Tuesday, May 28, 2013

Senior Project Continued

Aside from Ashley, Megan and I's cupcake revolution, Ashley and I have been discussing another on going project for this class. we pretty much want to raise money by selling our original design shirts and the money will be used to give students a scholarship who wants to make a change by traveling to another state or country to help them in some significant meaningful way. We have all these ideas and what not but we really want to focus on designs for the next couple of days, the faster the better!! more details will be up as soon as possible!!

Tuesday, May 7, 2013

Senior Projects

Ashley Wilburn, Megan Hardisty and I have been really into making or I suppose baking, and just being creative about this... We want to create some kind of blog that we can showcase family recipes, new recipes, cool video tutorials, funny pictures while were baking and all that fun junk. haha Hopefully this is an ongoing thing because it's really fun (:

Tuesday, April 30, 2013

In Class Essay: Desire

*How poetic devices help to convey the speaker's complex attitude toward desire

-Lines 1-4 says how desire is evil, a bad thing to have but it also can play an important role as a motivator
-The narrator states that people finally realize that desire is bad when they are rock bottom
-Rhyming, fluid tempo, slow, regretful, sorrow? not really but somewhat dark/sad

     Desire, wanting something causing you to act differently in order to attain it. Most people all have desires, whether it is small or something large, it's something quite inevitable. In the peom Thou Blind Man's Mark by Sir Phillip Sidney, he expresses the misfortunes of desire through his tone, mood, rhyming patterns, syntax and diction.
     The poem starts with the ideas that desire is evil, up to no good. Although at first it may play a role to you as a motivation, soon desire will lead to more desire, causing you to become greedy and in the process, hurting others in order to get what you want.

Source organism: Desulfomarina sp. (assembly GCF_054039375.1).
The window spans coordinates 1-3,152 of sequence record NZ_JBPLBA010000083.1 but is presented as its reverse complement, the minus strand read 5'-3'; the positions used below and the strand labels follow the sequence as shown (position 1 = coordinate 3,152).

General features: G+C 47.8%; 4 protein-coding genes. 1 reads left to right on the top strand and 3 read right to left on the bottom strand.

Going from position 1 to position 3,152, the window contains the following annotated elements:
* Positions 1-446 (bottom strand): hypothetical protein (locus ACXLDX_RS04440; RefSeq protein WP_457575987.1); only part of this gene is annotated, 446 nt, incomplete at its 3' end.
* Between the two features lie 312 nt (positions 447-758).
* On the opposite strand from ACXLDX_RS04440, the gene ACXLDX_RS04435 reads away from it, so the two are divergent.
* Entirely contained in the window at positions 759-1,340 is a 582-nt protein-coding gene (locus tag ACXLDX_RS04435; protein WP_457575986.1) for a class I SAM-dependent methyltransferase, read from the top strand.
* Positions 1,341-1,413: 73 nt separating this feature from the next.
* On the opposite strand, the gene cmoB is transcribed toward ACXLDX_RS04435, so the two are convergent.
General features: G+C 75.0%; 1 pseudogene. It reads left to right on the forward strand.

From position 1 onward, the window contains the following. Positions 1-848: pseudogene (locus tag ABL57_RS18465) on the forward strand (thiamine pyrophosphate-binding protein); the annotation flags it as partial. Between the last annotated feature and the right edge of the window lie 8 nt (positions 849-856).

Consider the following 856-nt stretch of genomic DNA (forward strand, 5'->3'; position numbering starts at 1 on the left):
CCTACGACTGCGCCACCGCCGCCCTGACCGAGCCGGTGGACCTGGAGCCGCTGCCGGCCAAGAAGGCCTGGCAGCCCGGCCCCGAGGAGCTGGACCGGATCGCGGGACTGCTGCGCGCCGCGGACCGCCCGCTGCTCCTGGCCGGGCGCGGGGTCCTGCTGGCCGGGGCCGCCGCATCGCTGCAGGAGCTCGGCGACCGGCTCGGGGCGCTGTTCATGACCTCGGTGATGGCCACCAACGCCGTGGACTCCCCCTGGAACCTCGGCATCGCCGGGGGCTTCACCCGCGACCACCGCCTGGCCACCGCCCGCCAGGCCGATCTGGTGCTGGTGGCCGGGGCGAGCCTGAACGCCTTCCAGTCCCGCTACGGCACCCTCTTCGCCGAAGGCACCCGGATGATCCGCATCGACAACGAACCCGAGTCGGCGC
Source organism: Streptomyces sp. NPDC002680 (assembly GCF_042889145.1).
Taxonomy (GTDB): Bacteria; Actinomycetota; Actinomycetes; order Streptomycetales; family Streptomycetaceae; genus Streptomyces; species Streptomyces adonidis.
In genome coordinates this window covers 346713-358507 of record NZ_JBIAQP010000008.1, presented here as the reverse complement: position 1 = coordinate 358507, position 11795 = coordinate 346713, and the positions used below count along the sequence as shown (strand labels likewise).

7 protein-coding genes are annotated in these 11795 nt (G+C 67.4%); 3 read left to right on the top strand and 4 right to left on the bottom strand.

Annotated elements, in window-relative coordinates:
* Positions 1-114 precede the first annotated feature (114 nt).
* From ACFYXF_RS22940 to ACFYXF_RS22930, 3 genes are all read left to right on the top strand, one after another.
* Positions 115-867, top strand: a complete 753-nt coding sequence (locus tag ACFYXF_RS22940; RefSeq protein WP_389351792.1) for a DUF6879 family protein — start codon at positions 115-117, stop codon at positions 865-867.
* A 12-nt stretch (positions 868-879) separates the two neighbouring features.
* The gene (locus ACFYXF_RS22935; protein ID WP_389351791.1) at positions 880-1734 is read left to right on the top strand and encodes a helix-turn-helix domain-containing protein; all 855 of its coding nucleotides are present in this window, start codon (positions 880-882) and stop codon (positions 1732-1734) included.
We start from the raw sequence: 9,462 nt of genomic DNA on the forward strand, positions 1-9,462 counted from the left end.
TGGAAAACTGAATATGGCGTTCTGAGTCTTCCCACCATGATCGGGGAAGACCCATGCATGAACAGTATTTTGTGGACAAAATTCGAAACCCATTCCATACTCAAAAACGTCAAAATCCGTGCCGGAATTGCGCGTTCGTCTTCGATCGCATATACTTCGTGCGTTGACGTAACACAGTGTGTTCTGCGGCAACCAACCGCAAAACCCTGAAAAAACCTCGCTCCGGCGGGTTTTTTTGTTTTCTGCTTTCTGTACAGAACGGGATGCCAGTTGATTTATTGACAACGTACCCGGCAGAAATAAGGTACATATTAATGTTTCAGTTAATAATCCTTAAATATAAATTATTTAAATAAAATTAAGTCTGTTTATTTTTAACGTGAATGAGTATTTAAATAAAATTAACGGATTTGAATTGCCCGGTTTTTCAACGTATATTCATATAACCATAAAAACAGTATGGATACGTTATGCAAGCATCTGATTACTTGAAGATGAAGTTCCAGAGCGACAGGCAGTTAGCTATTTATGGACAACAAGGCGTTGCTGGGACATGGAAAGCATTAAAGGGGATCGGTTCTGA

At first, I felt as if the repetitive rhyming scheme seemed to take the seriousness and the mood of the poem, but the more you read it and understand the context, you start to understand that the rhyming plays a role to maintain the connection of desire and the nagative outcomes forplaying. The poem has a fluid tempo which helps ellaborate the point across, making it easier to read. The mood, tone, syntax and diction used by the author helps convey the exact emotion and thought of the author about the subject of desire.
     It is clear that desire seems to be the downfall of most people yet we cannot stop the feeling of wanting something, because of course that is what keeps us going. The authors uses of the poetic devices such as the rhyming, and the use of specific negative words, illustrates a gloomy aura for the poem as a whole making it obvious of the distaste desire brings.

Poetry Essay: The More Loving One by W.H. Auden

-The tone is very delicate but still very strong in meaning
-Be the man not the beast
-If two people cannot love equally, the narrator would rather be the one who loves more than the one to be loved more.
-the narrator seems to be the bigger or the better person compared to many people, he is very sincere and honest with his feelings.

     We often go through our lives hoping to find that one special person that is will love you back equally and provide you what you need. Although we desire so much, in reality, there will always be one side that cares and puts more effort than the other, that's the whole concept of individuality, right? In this peom, The More Loving One by W.H. Auden portrays the feeling and thoughts of a person who would rather be the better and make the best of everything he has.
      In the first stanza, Auden draws out a person who would choose to be a man and not a beast who takes all he hads for granted just to achieve what he wants most. People are made to want more, to be motivated but often times it leads to being greedy, wanting more than what you are able to give back. But of course, that's what most people want, to be loved and to do less but attain more. Others can care less in all honesty what happens to you, in the end the majority will save themselves before they even think about saving and helping others.